Eleni brings to the Orthodox Christian Network diverse experience as an accomplished director in both nonprofit and for-profit sectors. She holds a BS from Florida State University, a Master’s of Clinical Social Work from Simmons College School, a LCSW-C (License in Clinical Social Work) with years of experience working within the Orthodox community. She is a leader in non-profits and administration with 20 years of supervisory experience, staff development & management, coordinating of volunteers, community outreach, and fundraising. Eleni joined OCN to inspire and spread media ministry in the Orthodoxy.
On October 25, 2015, the St. George Greek Orthodox community in St. Paul, Minnesota, celebrated their 75th Anniversary. We congratulate and wish them many more years as stewards of the Orthodox Faith!
See and hear the short video documentary about St. George’s history: (starts at 15 seconds)
St. George Video Documentary published 2015
In 1939, the community purchased a mansion on Summit Avenue, the same location where the Church is found today. The new Church building was constructed in 1968, and consecrated by Archbishop Iakovos in 1975.
The Greek Orthodox community in St. Paul, Minnesota originated before the year 1900. Greek immigrants had already entered the state after the American Civil War in the late 1800’s, employed by the Great Northern and Northern Pacific Railroad Companies as railroad laborers working in construction and maintenance.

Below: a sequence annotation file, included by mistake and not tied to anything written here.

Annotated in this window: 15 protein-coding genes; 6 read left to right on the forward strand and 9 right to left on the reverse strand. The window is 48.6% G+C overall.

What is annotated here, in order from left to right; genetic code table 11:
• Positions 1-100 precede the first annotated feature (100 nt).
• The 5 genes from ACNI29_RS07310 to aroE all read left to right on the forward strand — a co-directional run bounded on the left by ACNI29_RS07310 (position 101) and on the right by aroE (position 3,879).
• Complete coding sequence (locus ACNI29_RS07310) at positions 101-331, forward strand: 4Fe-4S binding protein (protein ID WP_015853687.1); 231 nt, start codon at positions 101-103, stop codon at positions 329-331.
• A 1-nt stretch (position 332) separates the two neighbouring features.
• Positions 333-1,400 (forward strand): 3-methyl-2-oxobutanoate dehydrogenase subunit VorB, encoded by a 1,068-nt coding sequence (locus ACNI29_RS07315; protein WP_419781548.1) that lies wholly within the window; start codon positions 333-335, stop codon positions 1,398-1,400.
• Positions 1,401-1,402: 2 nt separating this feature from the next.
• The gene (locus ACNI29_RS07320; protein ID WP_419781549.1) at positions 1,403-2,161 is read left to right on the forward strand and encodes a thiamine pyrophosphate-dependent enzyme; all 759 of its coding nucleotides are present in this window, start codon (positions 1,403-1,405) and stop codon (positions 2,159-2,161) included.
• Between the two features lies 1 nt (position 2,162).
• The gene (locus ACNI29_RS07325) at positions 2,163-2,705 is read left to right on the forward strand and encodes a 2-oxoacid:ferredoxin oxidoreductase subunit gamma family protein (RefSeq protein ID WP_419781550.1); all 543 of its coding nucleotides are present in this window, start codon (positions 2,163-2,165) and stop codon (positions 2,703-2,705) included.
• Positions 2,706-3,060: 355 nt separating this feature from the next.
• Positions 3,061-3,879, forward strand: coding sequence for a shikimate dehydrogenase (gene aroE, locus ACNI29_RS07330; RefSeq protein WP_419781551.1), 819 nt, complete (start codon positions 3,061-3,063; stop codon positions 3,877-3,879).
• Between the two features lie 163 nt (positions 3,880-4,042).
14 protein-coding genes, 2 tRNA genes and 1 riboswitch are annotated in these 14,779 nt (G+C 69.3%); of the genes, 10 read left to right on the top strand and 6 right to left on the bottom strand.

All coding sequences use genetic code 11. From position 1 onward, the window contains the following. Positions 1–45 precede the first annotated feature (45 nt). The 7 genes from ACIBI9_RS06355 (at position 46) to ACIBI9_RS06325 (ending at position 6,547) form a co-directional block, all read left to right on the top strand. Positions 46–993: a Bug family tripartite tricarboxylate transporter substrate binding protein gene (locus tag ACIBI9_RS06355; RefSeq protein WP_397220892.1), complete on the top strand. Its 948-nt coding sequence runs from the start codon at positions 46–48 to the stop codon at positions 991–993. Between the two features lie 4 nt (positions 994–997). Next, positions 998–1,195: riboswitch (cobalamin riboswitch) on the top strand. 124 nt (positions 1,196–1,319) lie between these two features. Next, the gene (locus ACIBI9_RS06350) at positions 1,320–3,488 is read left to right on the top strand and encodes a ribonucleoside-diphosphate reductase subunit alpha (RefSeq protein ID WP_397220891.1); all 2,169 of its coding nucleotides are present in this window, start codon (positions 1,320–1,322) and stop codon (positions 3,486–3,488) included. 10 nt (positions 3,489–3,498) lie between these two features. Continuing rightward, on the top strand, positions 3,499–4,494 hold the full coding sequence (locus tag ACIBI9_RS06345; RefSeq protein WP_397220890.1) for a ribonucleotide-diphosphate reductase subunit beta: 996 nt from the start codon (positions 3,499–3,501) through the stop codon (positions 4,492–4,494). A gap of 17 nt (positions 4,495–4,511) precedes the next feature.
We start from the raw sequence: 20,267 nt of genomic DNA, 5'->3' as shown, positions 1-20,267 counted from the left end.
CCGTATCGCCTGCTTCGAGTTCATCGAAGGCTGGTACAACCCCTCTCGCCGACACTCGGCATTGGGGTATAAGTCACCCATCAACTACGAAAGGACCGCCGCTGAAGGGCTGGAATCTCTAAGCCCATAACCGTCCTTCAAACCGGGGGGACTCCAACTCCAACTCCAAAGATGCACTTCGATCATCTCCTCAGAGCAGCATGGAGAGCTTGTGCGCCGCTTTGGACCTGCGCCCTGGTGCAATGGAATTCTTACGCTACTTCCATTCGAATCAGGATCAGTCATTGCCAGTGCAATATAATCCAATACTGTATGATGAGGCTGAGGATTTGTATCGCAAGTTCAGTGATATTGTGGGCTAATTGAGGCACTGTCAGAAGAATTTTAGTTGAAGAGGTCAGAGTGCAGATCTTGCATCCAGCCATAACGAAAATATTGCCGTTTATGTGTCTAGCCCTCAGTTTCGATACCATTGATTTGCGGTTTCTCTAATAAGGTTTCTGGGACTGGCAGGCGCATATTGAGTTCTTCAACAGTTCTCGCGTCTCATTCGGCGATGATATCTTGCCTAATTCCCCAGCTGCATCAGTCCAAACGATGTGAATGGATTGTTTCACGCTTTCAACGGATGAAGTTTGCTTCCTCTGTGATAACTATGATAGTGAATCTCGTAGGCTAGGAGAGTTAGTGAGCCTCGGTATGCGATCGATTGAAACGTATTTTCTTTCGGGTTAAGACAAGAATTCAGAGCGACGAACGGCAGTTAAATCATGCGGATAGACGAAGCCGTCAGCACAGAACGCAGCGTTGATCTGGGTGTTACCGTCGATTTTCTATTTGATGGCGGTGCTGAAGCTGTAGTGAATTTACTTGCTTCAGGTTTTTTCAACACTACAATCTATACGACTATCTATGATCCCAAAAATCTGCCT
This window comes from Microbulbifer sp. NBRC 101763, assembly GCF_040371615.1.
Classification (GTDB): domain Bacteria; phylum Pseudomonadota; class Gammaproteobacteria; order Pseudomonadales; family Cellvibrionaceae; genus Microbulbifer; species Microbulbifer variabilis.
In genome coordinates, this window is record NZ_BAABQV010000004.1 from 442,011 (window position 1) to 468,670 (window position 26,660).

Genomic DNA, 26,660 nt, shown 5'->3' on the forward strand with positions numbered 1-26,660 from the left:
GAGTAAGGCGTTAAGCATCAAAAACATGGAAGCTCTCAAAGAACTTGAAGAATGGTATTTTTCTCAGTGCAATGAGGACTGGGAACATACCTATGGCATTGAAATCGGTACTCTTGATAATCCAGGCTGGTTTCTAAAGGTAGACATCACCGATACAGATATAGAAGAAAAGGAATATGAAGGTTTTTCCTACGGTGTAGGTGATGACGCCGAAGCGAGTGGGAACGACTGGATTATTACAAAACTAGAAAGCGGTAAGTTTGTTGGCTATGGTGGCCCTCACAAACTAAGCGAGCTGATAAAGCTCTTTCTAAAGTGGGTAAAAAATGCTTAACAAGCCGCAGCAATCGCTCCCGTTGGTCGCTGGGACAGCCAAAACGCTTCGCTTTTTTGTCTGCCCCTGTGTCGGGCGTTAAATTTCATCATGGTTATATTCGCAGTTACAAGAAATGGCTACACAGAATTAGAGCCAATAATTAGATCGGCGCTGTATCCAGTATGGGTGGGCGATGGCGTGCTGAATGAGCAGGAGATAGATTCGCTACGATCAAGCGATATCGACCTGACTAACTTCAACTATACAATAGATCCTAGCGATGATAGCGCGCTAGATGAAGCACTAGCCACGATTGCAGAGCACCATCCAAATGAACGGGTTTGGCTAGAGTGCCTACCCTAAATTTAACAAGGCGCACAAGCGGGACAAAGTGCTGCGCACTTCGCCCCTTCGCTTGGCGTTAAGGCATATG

They worked hard long hours, they lived on the trains and went wherever the line took them. These men withstood many hardships and deprived themselves of the simple pleasures of life because their ultimate goal was to save their money and return to Greece for the life they had been accustomed. Some of them did just that; many of the others stayed. After the March to October working season was over, they would spend their winters in St. Paul where they could find jobs not far from the Railroad employment offices. This temporary but periodic stay gave them roots and a place they could call home away from home. Little by little, the winter jobs became permanent ones and the monies saved for Greece became the nucleus of privately owned businesses. Soon other Greeks living elsewhere in the Union relocated to St. Paul with their families or started their families here.
The St. Paul Greek Community was officially recognized by the State of Minnesota on May 23, 1918. As the community grew, eventual the need was great enough to have their own church. Until then, St. Paul residents and other faithful from the surrounding areas would attend St. Mary’s Greek Orthodox Church in Minneapolis, Minnesota, about 12 miles away, across the Mississippi river.
To hear more about this community and their rich history, please visit the St. George community website
Photo and caption: from the St. George website
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